I think tere are a huge regression for the strstr function between version 2.7
In our code we use the 'strstr' function a lot and became to the fact that
strstr is having a strange behaviour.
I attach 2 file so you can test it.
$gcc test-strstr.c -o test
$time test 10000
Some results (User Time):
Ubuntu 8.04 : 10s (glibc 2.7)
Ubuntu 9.04 : 1m20s (glibc 2.10)
Ubuntu 10.04 : 1m20s (glibc 2.10)
Debian lenny : 8s (glibc 2.7)
Debian Squeeze : 1m10s (glibc 2.10)
The results are the same on AMD64 and i386 architectures.
Created attachment 4798 [details]
Created attachment 4799 [details]
in test-strstr.c, just try to match a string a the end of the file test-strstr.txt
I tested with a needle > 16 and < 16, it doesn't change anything.
In glibc 2.7, the strstr() implementation has worst-case quadratic complexity of
O(m*n) (m the length of the haystack, n the length of the string); and gnulib
introduced a test case that demonstrated this quadratic complexity could be used
as a denial of service attack on any program that searches for a large needle
within a large string. With glibc 2.10, the strstr() has a guaranteed linear
complexity of O(m+n), but that reduced algorithmic complexity comes with a
larger startup cost of factoring the needle, where the shorter the needle is,
the larger proportion of the overall strstr() is spent on that factoring.
Furthermore, the glibc 2.7 implementation has had years of tweaking to be
cache-line friendly and tuned for various architectures, while my 2.10
implementation is relatively new, and probably still has some room for
improvements (at any rate, I know that when I wrote it, I was catering to large
needles and large haystacks, and was focused on the algorithmic improvement,
rather than the cache-line effects of small needles).
With appropriate benchmarking, it may be worth altering the implementation to be
a hybrid, where short-enough needles are handled with the older brute force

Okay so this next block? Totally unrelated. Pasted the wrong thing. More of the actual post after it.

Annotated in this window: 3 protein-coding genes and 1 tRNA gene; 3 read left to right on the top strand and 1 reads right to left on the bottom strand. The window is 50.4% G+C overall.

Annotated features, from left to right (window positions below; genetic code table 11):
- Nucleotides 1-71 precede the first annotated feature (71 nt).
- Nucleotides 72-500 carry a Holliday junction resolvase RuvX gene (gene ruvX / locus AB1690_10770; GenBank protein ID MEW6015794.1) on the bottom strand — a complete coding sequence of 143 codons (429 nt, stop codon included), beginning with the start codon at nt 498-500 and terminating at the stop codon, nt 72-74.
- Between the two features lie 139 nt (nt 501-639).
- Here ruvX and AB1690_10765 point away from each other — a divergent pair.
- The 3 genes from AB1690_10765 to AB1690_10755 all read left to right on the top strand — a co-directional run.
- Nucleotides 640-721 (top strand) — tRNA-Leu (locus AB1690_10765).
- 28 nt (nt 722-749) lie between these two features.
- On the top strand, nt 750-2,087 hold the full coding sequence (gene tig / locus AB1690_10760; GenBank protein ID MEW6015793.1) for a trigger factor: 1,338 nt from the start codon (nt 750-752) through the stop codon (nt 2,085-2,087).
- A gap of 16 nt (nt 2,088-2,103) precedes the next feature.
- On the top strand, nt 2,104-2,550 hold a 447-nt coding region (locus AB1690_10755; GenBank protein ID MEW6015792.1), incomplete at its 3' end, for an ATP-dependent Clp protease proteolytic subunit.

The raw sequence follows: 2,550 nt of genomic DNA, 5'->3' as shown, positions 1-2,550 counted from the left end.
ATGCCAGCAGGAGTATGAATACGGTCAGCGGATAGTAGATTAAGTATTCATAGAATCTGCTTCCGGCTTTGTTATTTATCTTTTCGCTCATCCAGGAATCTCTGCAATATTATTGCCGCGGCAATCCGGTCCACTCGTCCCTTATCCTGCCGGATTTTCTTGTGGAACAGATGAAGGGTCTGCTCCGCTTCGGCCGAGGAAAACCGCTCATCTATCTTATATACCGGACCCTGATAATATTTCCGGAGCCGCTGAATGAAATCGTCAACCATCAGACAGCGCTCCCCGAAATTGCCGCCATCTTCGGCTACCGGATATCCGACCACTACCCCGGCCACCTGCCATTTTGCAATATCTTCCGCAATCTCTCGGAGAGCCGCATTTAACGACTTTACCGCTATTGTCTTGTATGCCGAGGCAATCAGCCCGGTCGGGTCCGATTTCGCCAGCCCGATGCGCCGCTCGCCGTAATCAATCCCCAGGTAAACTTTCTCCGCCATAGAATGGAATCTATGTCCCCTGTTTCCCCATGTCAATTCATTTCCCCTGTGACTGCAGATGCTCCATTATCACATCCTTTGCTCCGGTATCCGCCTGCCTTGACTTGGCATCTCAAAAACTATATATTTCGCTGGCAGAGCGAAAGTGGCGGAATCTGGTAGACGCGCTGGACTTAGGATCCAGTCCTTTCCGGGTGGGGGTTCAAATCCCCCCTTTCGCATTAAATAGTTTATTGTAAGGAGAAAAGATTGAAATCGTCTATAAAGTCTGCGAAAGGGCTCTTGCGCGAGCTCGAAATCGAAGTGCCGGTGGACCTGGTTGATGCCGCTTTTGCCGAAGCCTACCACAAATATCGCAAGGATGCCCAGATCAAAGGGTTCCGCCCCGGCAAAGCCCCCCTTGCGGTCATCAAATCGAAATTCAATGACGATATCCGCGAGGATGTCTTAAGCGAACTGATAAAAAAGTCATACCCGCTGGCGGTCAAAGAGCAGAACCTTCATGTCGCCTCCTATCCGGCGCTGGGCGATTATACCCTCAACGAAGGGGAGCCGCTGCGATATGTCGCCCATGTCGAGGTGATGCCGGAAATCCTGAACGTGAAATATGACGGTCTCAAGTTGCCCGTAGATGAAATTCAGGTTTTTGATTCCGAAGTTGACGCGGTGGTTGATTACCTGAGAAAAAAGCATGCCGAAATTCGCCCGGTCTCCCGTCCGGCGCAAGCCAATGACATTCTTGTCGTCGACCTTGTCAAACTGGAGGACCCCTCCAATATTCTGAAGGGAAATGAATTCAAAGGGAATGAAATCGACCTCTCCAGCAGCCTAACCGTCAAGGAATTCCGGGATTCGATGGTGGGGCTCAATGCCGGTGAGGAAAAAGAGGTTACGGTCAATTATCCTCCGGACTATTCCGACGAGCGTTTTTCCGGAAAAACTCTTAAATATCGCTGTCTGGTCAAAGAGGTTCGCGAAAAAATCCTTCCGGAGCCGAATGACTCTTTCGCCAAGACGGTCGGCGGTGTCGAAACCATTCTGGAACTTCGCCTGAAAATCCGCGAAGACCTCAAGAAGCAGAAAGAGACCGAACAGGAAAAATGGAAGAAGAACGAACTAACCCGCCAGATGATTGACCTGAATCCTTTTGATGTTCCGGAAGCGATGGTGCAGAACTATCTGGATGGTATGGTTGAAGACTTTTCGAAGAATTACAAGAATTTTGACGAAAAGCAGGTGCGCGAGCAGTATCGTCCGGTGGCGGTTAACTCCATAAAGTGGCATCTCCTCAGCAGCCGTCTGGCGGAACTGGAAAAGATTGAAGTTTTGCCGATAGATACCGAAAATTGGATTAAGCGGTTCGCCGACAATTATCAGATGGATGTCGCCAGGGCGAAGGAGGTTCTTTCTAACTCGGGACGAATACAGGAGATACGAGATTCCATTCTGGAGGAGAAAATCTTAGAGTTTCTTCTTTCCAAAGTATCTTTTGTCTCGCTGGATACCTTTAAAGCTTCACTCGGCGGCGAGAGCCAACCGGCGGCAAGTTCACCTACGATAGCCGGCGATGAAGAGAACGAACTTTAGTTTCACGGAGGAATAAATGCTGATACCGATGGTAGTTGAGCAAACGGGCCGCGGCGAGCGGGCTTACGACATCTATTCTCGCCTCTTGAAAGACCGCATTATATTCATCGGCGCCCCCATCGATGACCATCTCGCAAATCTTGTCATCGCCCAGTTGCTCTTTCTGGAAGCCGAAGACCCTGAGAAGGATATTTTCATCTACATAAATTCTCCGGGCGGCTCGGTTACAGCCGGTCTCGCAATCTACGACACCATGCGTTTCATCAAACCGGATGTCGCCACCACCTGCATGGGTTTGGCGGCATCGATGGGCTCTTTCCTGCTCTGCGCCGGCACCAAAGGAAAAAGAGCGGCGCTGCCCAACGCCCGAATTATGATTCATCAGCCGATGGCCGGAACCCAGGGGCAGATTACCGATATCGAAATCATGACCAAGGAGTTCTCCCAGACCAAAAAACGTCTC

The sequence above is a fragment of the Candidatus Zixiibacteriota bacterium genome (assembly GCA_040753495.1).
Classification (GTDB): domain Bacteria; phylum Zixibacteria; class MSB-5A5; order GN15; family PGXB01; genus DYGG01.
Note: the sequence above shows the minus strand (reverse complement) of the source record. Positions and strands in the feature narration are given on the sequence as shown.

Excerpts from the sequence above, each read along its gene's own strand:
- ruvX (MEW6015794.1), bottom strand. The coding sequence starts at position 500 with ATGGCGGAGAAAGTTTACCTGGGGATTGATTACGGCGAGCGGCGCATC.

implementation - even if it is quadratic, less startup cost might be better for
short needles even if it results in more comparisons against the haystack for
some of those needles.
Furthermore, strstr() has a lousy interface when compared with regex searching.
That is, if you repeatedly search for the same needle, the use of re_compile()
is spent only once, while you can reuse that compiled needle across multiple
re_search() calls. But with strstr(), the cost of factoring the needle is spent
on every call. Perhaps we should consider exposing some new interfaces that
separate the strstr() factorization startup code from the body that uses the
factored needle for the actual search.
We expect this to be fixed in 2.17.
Maxim's patches  fix performance regression for small needles -- which is what the testcase for this bug exercises. Ondrej's patches  appear to further improve performance for x86.
(In reply to comment #5)
> We expect this to be fixed in 2.17.
> Maxim's patches  fix performance regression for small needles -- which is
> what the testcase for this bug exercises. Ondrej's patches  appear to
> further improve performance for x86.
>  http://sourceware.org/ml/libc-alpha/2012-05/msg01228.html
>  http://sourceware.org/ml/libc-alpha/2012-06/msg00027.html
Note that  was just a summary of Ondrej's benchmarking; searching for an actual patch of his turns up this link:
I thought this had already been checked in and fixed?
Hm, I thought I marked this FIXED. Apparently, I didn't. Thanks Carlos.